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Thread: Lessons Learned on Recruiting

  1. #121
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    Default Re: Lessons Learned on Recruiting

    Thanks for the advice fellas!

    Gonna try and make 3 camps this summer. Of course since I'm in Afganistan the wifey will have to caravan the kid around. Thanks again and take care!

  2. #122
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    Default Re: Lessons Learned on Recruiting

    Quote Originally Posted by MUSTANGDAD20 View Post
    Rule of thumb is that if the letter is hand written than they are showing more than just random interest. I'd encourage your Son to go to a few camps this summer and participate in the Under Armor combine in your area next year as a Junior. Nike is great but its a cattle call, UA is limited and you pay for the opportuity versus the free Nike. If your school uses HUDL start sending his link to coaches at schools he may be interested in. We found a HUDL site was the best marketing we had.

    Best of luck to your son!
    UnderArmour is not doing combine this year. Hopefully they will be back next year as my son is a Sophmore also this year so will be a jr next year.

    Best of luck to your family

  3. #123
    All-State thptrek's Avatar
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    Default Re: Lessons Learned on Recruiting

    I have learned a lot from the guys on this board and my son is heading to play ball in college this fall for a "highly selective" DIII school. While much of the focus on this board may be for D1 kids, keep in mind that if your son has football aptitude combined with great grades this may open admission doors for him that normally would be closed.

    The Ivy league schools, schools like University of Chicago, John Hopkins, Washington&Lee, Washington U in St. Louis, Centre College, etc are all fantastic schools that look for football players that have the grades that can past muster with their admissions office.

    The football camp that is run by Princeton is very good. It is a combination of great instruction and recruiting. Besides Princeton coaches there are a lot of DIII coaches from other schools.
    Football est vita

  4. #124
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    Default Re: Lessons Learned on Recruiting

    Quote Originally Posted by thptrek View Post
    I have learned a lot from the guys on this board and my son is heading to play ball in college this fall for a "highly selective" DIII school. While much of the focus on this board may be for D1 kids, keep in mind that if your son has football aptitude combined with great grades this may open admission doors for him that normally would be closed.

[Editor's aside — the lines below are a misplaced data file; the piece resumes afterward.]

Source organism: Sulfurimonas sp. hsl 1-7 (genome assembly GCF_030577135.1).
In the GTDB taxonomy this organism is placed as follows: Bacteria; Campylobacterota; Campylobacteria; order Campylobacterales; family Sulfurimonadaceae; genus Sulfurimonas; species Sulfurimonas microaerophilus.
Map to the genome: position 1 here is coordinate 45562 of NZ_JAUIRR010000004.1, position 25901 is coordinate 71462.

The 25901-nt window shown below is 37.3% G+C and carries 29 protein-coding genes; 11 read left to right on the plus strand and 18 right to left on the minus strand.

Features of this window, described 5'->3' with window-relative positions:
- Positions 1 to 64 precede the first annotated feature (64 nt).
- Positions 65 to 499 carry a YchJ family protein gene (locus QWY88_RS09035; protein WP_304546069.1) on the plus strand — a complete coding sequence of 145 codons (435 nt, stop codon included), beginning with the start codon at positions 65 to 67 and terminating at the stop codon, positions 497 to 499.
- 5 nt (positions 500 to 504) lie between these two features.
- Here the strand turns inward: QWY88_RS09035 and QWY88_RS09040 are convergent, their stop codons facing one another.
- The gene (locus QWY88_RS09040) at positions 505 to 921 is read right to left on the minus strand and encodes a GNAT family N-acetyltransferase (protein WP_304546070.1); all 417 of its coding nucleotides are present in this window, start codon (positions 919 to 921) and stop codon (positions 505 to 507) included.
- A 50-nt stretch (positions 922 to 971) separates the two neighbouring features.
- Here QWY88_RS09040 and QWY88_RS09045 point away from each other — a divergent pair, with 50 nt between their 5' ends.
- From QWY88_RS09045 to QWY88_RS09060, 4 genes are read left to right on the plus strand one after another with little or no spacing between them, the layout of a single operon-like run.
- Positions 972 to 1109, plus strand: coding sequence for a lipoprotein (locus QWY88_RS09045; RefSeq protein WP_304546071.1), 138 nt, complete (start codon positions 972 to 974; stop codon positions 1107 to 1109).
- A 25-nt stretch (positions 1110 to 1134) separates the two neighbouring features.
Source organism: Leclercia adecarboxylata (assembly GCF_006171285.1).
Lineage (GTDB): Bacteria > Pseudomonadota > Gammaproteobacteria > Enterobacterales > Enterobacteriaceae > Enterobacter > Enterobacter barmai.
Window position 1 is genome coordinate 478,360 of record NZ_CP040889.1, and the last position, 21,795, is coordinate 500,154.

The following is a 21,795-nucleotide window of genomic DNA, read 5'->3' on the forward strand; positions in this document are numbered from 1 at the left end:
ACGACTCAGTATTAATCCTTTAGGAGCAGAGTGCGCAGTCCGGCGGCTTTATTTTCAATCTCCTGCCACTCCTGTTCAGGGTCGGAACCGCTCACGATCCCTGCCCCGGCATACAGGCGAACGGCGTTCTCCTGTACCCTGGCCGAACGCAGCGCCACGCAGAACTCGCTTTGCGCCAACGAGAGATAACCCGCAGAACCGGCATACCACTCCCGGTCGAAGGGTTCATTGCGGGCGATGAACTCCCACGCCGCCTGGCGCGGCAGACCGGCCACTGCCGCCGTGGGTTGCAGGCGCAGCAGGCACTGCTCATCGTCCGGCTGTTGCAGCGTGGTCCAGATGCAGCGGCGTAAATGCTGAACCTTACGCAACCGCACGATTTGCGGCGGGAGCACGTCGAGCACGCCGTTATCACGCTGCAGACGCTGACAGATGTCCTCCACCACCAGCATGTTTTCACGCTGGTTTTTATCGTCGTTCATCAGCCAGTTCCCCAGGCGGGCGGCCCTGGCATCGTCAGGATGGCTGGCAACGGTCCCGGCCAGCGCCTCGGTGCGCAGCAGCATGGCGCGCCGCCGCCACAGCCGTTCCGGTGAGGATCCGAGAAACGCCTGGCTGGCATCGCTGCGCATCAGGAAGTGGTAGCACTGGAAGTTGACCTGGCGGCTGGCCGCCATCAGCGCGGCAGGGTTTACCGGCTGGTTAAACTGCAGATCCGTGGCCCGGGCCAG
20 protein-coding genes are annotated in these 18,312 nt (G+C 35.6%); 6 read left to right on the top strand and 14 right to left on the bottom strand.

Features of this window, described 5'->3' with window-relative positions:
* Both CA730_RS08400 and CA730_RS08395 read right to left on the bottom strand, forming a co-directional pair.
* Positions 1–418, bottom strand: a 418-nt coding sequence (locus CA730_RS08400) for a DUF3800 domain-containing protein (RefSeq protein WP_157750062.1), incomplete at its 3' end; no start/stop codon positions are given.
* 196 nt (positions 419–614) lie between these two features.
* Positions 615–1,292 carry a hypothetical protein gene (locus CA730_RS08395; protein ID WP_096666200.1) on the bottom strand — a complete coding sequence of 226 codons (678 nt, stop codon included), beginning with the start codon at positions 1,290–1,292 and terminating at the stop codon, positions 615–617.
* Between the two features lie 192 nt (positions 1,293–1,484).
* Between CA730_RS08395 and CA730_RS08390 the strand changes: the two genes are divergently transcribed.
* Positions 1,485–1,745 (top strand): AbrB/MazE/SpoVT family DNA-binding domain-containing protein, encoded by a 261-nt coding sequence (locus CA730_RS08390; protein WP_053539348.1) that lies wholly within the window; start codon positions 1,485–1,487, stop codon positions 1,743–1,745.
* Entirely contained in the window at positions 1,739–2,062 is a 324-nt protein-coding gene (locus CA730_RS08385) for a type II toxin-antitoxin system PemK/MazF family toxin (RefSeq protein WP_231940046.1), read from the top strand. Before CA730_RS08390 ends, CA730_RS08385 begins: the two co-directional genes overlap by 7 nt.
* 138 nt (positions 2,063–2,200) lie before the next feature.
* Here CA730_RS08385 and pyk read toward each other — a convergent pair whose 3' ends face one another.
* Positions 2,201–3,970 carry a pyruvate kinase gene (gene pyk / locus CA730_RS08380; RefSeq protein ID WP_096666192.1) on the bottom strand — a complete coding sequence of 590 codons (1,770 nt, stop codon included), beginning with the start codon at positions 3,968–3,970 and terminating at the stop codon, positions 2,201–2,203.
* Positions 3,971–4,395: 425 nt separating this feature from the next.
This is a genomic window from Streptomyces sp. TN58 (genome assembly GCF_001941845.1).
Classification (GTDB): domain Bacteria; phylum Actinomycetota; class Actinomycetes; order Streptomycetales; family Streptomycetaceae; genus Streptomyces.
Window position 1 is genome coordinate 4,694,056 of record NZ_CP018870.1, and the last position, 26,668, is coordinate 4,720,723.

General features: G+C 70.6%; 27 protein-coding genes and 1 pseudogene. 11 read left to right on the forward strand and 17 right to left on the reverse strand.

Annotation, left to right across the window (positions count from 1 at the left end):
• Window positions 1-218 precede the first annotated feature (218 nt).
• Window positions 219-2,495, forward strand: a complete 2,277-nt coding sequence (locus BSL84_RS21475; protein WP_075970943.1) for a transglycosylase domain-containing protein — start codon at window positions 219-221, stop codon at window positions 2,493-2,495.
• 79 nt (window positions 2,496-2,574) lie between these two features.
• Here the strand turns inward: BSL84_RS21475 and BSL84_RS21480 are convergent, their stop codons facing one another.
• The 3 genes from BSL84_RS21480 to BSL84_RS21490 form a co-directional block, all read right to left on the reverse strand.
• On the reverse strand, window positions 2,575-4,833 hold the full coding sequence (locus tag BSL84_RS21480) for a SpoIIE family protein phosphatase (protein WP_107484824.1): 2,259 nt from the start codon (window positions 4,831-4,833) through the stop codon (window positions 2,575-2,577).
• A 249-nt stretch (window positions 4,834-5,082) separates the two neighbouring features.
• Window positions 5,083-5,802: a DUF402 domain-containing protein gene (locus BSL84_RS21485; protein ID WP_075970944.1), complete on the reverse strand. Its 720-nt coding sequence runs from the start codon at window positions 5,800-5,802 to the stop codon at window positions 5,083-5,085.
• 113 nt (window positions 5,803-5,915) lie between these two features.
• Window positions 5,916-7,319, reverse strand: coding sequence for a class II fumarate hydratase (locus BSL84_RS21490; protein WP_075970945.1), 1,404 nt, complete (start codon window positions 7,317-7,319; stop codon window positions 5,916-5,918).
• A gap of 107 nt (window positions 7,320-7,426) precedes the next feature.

The Ivy league schools, schools like University of Chicago, John Hopkins, Washington&Lee, Washington U in St. Louis, Centre College, etc are all fantastic schools that look for football players that have the grades that can past muster with their admissions office.

    The football camp that is run by Princeton is very good. It is a combination of great instruction and recruiting. Besides Princeton coaches there are a lot of DIII coaches from other schools.

    Good post! I believe the main thing for parents is help with college expenses. They need to get their education foremost.
    My Grandson started school in West Virginia in June. They take one class and it is intense. He goes everyday and I believe it was 2 hrs a day. They get up every morning at 5:30 am to get to the weight room. Josh was a gym rat. He worked out at the fieldhouse in HS and then went to LA Fitness daily at night. That really helped, but they busted his and every body's butt with the workouts and running Lawyer's Hill. They go to the field after class and either do 7 on 7 or in Josh's case, he kicks. I called him yesterday at 8pm their time. He said"Papaw, we are in bed and tired. Can I call you tomorrow"? He is loving it and made a 4.0 in his first class. He was lazy in HS, but they stay on their A$$ about their grades.
    Too bad his younger brother is not as motivated, but all of us are made differently.
    Last edited by papaw; 07-27-2012 at 06:56 PM.

  5. #125
    All-District rsmantx's Avatar
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    Default Re: Lessons Learned on Recruiting

    To all parents and players. One thing I can't express enough is to keep watch on the GRADES. To many players and parents have the idea that if they are good and get an offer,, they will get into the school. This is only going to happen if you are a 5 star nationally ranked player. I know of three players (2012 graduates) who have had their scholarship offers rescended because they did not meet the requirements / grades to get intot the school they had originally signed with. Their attitude after they signed was, I can get in no matter what because I signed a letter of Intent. Parents need to stress academics and not athletics to the kids. The athletic ability will only get a player so far. Just a reminder, especially to the younger player interested in playing at a higher level. Also, sometimes the difference between getting a D1 and D2 offer can be your grades. If you are on the bubble, so schools will look at the academic record of a recruit and it could sway their offer.

  6. #126
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    Default Re: Lessons Learned on Recruiting

    Quote Originally Posted by rsmantx View Post